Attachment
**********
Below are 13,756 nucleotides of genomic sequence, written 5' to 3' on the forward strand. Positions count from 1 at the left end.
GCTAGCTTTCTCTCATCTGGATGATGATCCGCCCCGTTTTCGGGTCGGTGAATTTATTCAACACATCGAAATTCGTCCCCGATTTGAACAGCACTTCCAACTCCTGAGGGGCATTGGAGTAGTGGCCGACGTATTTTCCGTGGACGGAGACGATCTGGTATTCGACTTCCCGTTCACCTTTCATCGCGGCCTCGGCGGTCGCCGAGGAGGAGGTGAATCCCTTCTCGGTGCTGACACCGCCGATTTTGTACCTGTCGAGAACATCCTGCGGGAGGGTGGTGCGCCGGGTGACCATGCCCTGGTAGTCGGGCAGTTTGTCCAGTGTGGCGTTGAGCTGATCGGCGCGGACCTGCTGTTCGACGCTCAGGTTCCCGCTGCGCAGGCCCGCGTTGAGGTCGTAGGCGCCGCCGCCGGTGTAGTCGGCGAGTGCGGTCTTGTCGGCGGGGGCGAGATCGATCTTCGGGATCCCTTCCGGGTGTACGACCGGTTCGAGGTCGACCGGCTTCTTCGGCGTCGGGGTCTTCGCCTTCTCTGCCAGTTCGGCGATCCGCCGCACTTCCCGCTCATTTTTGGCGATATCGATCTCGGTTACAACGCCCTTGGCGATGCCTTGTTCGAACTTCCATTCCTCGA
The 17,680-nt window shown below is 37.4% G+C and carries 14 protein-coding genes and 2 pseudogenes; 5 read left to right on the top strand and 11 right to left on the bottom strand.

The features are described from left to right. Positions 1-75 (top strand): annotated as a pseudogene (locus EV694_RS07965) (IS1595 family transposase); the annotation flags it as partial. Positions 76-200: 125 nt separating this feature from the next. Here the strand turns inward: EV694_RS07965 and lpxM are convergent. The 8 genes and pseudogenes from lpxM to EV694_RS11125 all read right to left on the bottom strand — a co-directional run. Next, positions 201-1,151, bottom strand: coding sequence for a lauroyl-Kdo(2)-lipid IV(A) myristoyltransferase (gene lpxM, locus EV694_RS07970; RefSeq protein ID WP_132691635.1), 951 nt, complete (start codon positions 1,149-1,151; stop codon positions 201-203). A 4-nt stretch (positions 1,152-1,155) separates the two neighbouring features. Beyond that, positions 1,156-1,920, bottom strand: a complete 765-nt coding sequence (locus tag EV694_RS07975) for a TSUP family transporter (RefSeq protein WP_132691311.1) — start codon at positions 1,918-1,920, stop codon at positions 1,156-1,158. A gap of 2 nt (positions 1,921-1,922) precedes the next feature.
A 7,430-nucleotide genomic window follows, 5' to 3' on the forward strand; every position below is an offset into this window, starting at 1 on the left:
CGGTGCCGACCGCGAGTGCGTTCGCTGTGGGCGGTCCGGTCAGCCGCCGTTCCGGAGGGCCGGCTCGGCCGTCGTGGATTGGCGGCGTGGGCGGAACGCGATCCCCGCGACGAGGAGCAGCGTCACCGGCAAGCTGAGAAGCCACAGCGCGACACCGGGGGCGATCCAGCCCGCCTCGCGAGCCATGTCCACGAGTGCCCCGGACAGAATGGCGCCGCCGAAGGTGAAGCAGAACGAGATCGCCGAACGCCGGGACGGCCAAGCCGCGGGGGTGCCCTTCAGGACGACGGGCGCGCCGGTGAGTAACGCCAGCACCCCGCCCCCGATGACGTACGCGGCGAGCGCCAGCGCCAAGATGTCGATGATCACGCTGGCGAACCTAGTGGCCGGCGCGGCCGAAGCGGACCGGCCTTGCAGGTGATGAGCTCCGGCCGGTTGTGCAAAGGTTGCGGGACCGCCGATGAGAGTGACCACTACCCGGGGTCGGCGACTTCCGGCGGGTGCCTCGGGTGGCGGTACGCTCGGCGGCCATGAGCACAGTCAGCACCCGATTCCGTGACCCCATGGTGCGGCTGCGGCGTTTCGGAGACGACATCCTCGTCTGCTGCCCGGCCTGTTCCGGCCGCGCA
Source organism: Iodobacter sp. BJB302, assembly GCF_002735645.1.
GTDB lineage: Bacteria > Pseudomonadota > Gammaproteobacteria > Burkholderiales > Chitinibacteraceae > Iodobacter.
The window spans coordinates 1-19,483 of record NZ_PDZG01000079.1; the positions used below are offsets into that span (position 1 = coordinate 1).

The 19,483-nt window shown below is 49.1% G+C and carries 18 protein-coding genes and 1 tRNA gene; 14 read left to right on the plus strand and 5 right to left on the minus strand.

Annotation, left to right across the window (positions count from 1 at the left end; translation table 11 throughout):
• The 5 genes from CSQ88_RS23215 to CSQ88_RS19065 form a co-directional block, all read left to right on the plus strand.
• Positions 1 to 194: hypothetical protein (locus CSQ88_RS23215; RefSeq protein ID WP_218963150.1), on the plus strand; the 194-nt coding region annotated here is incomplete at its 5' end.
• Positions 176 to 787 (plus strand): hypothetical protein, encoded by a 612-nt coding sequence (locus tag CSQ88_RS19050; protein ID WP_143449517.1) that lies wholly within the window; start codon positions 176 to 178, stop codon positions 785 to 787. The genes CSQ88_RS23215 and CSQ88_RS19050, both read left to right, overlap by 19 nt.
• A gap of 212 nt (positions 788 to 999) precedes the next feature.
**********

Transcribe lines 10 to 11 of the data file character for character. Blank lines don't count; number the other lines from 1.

The 19,483-nt window shown below is 49.1% G+C and carries 18 protein-coding genes and 1 tRNA gene; 14 read left to right on the plus strand and 5 right to left on the minus strand.

Annotation, left to right across the window (positions count from 1 at the left end; translation table 11 throughout):